Associated Topics || Dr. Math Home || Search Dr. Math

### A Brief Overview of Calculus

```
Date: 01/16/2001 at 08:37:12
From: Pat
Subject: How can I understand Calculus?

I am trying to get into another college, and they want me to take a
calculus course for my math requirement. I have never had any
experience with it, and I have no clue what it entails. Could you give
me a brief overview on what it is all about? Also, what I should
mainly concentrate on?

Thanks.
```

```
Date: 01/16/2001 at 09:55:24
From: Doctor Ian
Subject: Re: How can I understand Calculus?

Hi Pat,

Briefly, there are two parts to the calculus: differential and
integral.

Differential calculus works this way: Imagine that there is some
curve, say, y = x^2. You can choose any two points on the curve, and
there will be some line that connects them. As the second point gets
closer and closer to the first, the line should eventually become the
line that is tangent (parallel) to the curve at the first point.

In general, you can always do this to find the slope of the tangent
line at a given point:

f(x+h) - f(x)
limit -------------
h->0       h

If you look at this, you'll see that this is a 'rise over run'
equation - the numerator is the change in y, and the denominator is
the change in x.

It's a mess to work out for any given function, but it turns out that
for lots of common functions, there are shortcuts that you can use to
find an equation for the tangent without having to take any limits.
For example, if you have an equation like:

y = ax^n

it turns out that the slope of the tangent - which is called the
'derivative' - at any point is:

y' = anx^(n-1)

So the derivative of

y = x^2
is
y' = 2x

Note that at the origin (x = 0), the derivative is 0, meaning that the
tangent line is horizontal. At x = 1, the derivative is 2, at x = 2
the derivative is 4. As x increases, the slope of the tangent gets
steeper and steeper. If you draw a picture of the function, you can
see that this is true.

Anyway, that's differential calculus in a nutshell. You learn what a
derivative _is_, and then you learn about 47,000 separate tricks for
computing derivatives in various situations, along with some
applications.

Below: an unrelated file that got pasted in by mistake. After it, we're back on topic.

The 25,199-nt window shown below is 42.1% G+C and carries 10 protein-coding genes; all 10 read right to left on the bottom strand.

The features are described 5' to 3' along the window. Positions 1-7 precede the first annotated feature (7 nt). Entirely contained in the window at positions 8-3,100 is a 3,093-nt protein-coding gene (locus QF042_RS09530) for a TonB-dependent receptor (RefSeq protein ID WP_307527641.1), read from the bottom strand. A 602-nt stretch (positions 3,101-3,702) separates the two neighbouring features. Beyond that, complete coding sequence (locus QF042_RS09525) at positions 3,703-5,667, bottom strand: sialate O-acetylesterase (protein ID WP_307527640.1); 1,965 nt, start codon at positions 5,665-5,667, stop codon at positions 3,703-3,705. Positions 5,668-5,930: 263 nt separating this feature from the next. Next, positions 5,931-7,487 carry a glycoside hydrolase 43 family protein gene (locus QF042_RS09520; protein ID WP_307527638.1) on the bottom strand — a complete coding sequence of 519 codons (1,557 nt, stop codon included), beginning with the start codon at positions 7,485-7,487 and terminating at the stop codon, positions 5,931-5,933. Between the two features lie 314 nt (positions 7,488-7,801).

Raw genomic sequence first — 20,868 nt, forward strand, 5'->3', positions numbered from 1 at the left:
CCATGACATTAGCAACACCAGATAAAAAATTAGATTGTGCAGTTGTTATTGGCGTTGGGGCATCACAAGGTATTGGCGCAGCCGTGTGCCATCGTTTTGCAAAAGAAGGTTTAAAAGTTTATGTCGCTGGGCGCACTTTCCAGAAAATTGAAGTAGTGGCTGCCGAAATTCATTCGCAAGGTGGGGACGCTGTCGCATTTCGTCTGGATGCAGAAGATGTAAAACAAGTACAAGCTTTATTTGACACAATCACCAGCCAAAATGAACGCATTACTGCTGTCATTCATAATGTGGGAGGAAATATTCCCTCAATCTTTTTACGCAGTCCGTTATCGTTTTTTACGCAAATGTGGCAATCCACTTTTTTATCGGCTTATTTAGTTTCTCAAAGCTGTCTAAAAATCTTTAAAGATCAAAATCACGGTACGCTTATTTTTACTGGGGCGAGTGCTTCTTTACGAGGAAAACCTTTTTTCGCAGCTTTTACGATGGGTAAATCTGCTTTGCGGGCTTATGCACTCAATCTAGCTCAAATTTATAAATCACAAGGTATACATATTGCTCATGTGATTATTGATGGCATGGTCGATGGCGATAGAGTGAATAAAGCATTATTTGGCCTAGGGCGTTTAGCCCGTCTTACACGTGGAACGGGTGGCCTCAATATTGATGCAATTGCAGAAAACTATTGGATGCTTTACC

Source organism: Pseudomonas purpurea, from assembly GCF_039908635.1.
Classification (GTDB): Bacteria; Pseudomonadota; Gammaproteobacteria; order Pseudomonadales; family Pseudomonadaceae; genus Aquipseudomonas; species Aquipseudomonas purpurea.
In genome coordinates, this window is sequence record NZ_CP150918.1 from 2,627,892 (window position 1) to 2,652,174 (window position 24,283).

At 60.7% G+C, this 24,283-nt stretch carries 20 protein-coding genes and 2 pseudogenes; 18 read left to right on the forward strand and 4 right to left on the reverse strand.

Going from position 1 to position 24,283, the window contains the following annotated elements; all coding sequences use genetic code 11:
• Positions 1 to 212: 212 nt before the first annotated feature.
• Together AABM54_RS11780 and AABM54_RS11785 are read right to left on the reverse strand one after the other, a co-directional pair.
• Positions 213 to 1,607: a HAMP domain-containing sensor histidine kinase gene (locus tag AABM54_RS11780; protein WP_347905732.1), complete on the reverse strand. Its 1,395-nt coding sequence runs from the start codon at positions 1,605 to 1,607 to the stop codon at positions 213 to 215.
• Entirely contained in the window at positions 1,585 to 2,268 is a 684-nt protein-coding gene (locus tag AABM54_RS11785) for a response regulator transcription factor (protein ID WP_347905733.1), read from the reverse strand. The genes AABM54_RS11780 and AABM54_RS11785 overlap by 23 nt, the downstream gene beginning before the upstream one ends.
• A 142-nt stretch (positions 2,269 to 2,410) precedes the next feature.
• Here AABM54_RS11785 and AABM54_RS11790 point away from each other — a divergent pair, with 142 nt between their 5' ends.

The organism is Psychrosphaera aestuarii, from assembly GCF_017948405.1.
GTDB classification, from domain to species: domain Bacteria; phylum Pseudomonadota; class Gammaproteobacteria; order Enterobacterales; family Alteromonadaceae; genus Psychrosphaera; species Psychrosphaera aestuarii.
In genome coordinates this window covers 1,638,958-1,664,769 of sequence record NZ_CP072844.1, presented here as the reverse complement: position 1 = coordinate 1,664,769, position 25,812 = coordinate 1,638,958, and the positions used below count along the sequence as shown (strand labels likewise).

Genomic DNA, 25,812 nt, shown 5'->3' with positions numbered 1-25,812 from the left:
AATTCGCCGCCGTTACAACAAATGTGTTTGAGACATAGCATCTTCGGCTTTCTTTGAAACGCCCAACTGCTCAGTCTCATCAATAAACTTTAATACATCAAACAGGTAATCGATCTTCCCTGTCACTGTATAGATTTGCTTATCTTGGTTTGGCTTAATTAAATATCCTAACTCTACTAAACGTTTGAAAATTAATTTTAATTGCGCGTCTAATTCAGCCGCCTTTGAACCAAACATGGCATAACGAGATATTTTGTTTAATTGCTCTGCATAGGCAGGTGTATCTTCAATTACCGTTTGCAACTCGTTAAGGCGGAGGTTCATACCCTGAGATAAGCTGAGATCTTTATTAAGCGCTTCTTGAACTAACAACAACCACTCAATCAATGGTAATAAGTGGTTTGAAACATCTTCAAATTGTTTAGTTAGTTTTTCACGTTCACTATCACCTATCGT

Integral calculus works this way: Imagine that there is some curve,
say y = x^2, and you'd like to know the area under the curve for some
interval, say from x = 1 to x = 3.

You can divide the area between the curve and the x-axis into very
thin rectangles, and use the y-value of the curve at various values of
x to estimate the height of each rectangle. Then you set up a sum:

Sum (f(x) * delta(x))

where f(x) and delta(x) tell you the height and width of each
rectangle respectively. You choose a standard width for the
rectangles, and as before, you take the limit of the sum as the width
goes to zero.

As with differentiation, this is a mess. But fortunately, it turns out
that there is a nice relation between differentiation and integration:
If you can guess the function (F) whose derivative is the function (f)
that you're integrating, then you can just evaluate F at the endpoints
of the interval, and subtract to get the area. Very nice... except
it's really hard to guess F for a given f.

So as people find F:f pairs, they write them down in 'integral
tables'. Also very nice.

Except calculus students are generally prohibited from using integral
pairs, so that they can promptly forget them at the conclusion of the
course.

So, that's what you have to look forward to.

What you should concentrate on depends on why you're taking the
course. If you're going to be a physicist, for example, you would
actually _use_ calculus on a day-to-day basis, in which case it's
worth actually memorizing various formulas for derivatives and
integrals on a long-term basis. If you're just supposed to get an
'appreciation' for calculus, then you should make sure that you
understand all the definitions, and that you can set up integrals, and
you should ask around to try to find a professor like the one _I_
had, who didn't require us to memorize a lot of stuff. (On the first
day of class he announced that he wasn't going to ask us to memorize
anything that he hadn't memorized, which consisted of the following
formula: sin^2 + cos^2 = 1.)

That's the two-minute tour. I hope it helps. Let me know if you'd like

- Doctor Ian, The Math Forum
http://mathforum.org/dr.math/
```
Associated Topics:
College Calculus
High School Calculus

Search the Dr. Math Library:

 Find items containing (put spaces between keywords):   Click only once for faster results: [ Choose "whole words" when searching for a word like age.] all keywords, in any order at least one, that exact phrase parts of words whole words

Submit your own question to Dr. Math
Math Forum Home || Math Library || Quick Reference || Math Forum Search